The Illuminer Book Prize announced winners of 2013
November 24, 2013The nominees for this year’s the 'Illuminer' long list included 25 non-fiction works whilst the short-list had one less than usual: the prize jury decided to waver the fourth nomination in the category of the ‘Humanities’ as they considered that there were not enough works of outstanding quality for that category. The jury were reluctant to lower the standards of the prize and hence they shortlisted four books in the ‘Humanities’ and only three books in the ‘Exact and Natural Sciences’.
The prize in the category ‘Exact and Natural Sciences’ was awarded to Dmitry Zhukov for Halt, who is paving the way? The book describes patterns of animal and human behavior with a view to proving that people and animals are subject to the same laws of nature. The author examines the impact of hormones on behavior and also argues that depression has beneficial effects on human intellectual activity.
“Although the publisher [Alpina non-fiction] cut out some of the most extreme passages from the book, in general they dealt with the text very delicately”, Zhukov commented on receiving the award.
The scholar Victor Sonkin won the prize in the category ‘Humanities’ with his book Rome once stood here. The book is subtitled ‘these days walks around the ancient city’. The book can be used as a guide, or can be read as an interesting story about one of the most famous cities in the world.
"In history, although this is not an exact science, the forces of darkness always lose and it is up to us to make it happen in the shortest possible period of time," said Sonkin, and he also admitted that “the book was written out of love and not from a professional point of view.”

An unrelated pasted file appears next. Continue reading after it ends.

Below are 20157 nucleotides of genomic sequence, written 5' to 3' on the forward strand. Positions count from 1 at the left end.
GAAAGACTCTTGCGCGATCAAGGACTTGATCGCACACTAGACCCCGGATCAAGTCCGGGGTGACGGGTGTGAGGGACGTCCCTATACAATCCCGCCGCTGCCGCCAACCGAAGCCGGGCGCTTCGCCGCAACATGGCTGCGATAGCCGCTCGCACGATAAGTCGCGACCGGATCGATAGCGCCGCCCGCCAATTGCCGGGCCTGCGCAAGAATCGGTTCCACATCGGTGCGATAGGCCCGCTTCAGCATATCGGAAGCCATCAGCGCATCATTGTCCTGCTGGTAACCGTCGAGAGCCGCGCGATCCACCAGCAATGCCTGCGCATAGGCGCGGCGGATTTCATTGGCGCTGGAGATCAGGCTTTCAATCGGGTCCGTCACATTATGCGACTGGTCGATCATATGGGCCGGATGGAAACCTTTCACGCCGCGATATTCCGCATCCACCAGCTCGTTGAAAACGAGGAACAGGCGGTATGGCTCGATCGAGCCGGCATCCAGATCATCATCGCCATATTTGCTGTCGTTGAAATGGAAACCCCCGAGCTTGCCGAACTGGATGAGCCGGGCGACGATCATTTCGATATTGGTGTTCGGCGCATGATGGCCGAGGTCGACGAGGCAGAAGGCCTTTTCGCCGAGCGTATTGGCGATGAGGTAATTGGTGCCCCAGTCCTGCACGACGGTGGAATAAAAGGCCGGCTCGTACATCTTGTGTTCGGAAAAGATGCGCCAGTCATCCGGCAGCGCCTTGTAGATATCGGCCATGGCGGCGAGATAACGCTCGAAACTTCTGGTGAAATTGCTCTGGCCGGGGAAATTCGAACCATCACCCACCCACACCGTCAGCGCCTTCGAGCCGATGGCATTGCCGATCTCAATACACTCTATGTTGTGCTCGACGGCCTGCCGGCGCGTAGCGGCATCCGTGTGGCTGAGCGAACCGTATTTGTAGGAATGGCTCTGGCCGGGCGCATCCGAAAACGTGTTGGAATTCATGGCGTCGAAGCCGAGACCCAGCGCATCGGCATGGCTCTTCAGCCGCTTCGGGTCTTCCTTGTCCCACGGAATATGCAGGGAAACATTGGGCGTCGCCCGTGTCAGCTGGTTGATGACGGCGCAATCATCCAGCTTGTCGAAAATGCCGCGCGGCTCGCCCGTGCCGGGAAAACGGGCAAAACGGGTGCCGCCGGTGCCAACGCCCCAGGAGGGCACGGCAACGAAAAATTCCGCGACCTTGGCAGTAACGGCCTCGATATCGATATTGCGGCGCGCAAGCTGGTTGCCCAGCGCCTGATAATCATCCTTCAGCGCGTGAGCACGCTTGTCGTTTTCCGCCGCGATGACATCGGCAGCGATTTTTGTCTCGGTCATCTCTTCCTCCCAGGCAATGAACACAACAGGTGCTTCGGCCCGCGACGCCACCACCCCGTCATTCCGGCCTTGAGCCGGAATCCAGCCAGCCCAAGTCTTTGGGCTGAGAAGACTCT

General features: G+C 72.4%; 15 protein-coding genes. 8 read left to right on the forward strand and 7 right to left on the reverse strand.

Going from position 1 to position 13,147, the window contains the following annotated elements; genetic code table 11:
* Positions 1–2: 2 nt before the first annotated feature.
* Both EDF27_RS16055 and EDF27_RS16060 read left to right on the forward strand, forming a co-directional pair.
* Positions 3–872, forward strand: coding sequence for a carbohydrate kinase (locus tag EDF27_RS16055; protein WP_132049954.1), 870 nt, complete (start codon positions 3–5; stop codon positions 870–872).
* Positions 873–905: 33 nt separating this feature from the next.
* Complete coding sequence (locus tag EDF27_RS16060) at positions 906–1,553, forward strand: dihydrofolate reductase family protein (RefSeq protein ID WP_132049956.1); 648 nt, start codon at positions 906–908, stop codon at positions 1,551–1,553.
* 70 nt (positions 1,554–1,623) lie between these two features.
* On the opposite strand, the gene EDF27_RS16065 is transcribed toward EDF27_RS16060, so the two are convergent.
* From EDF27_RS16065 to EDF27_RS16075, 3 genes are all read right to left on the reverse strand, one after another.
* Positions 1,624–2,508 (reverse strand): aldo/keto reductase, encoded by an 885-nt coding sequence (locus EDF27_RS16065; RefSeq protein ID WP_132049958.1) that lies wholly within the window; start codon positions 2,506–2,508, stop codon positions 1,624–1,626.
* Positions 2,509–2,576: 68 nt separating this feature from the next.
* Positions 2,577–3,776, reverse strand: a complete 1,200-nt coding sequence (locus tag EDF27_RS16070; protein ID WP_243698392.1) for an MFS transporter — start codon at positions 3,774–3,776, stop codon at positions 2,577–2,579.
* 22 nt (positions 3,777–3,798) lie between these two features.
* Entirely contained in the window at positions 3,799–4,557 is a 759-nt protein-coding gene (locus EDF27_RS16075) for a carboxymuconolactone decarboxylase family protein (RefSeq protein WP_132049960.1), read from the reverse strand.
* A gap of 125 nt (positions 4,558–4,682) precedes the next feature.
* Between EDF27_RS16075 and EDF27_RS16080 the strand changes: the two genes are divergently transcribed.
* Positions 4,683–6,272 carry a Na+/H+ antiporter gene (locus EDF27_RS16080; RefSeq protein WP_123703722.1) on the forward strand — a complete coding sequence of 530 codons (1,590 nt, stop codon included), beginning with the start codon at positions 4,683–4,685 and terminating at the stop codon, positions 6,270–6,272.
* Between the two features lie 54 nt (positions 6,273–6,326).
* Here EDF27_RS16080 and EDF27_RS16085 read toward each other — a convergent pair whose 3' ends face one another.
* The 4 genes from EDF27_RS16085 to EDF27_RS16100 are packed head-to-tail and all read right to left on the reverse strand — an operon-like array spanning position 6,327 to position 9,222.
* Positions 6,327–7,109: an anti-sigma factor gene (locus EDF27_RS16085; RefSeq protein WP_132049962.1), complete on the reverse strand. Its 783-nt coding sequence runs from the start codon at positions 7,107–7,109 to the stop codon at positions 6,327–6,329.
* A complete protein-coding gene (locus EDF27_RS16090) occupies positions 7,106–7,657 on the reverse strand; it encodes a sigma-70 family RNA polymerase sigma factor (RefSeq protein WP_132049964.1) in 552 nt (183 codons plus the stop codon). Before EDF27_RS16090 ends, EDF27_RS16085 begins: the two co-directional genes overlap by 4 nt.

The special nomination in the category ‘Biography’ was particularly intriguing, as it was not until the announcement of the winner, that the author was revealed. The book Darwin had been submitted for the Prize under the pseudonym ‘Maxim Chertanov’.
Maxim Chertanov turned out to be a lady - Mariya Kuznetsova – who knelt whilst accepting the award. Boris Mescheryakov, a scholar of Japanese studies and the winner of the ‘Illuminer 2012’, joked whilst announcing the winner, that the winner "of the nomination is crawling to the stage on her knees" in line with Japanese tradition.
Kuznetsova admitted that she was not a particular expert in biology, therefore to avoid factual errors she turned for help to Alexander Markov as he was the winner of the ‘Illuminer 2011’ for his book The Evolution of Man. She also used the occasion to ask the audience for assistance with her new book a biography of Albert Einstein.
The special award "for selflessness in the service of the enlightenment" went to Maxim Krongauz, a prominent linguist and doctor of philology.
Nomination winners will receive grants of 700 thousand Rubles, whilst the finalists will be granted 100 thousand Rubles each. Publishers of the winning books will receive 130 thousand Rubles for marketing and promotion.
Included in the members of the jury for the prize were two of last year winners Alexander Meshcheryakov and the astronomer Vladimir Surdin, as well as the physicist Alexei Semikhatov, the president of the Polytechnic Museum in Moscow Boris Saltykov, the poet Yevgeny Bunimovich, the biologist Ilya Kolmanovskii, and the linguist Vladimir Plungian.
The Illuminer Prize was founded in 2008 by the scientist and businessman Dmitry Zimin in order to increase the readership of popular science books amongst readers.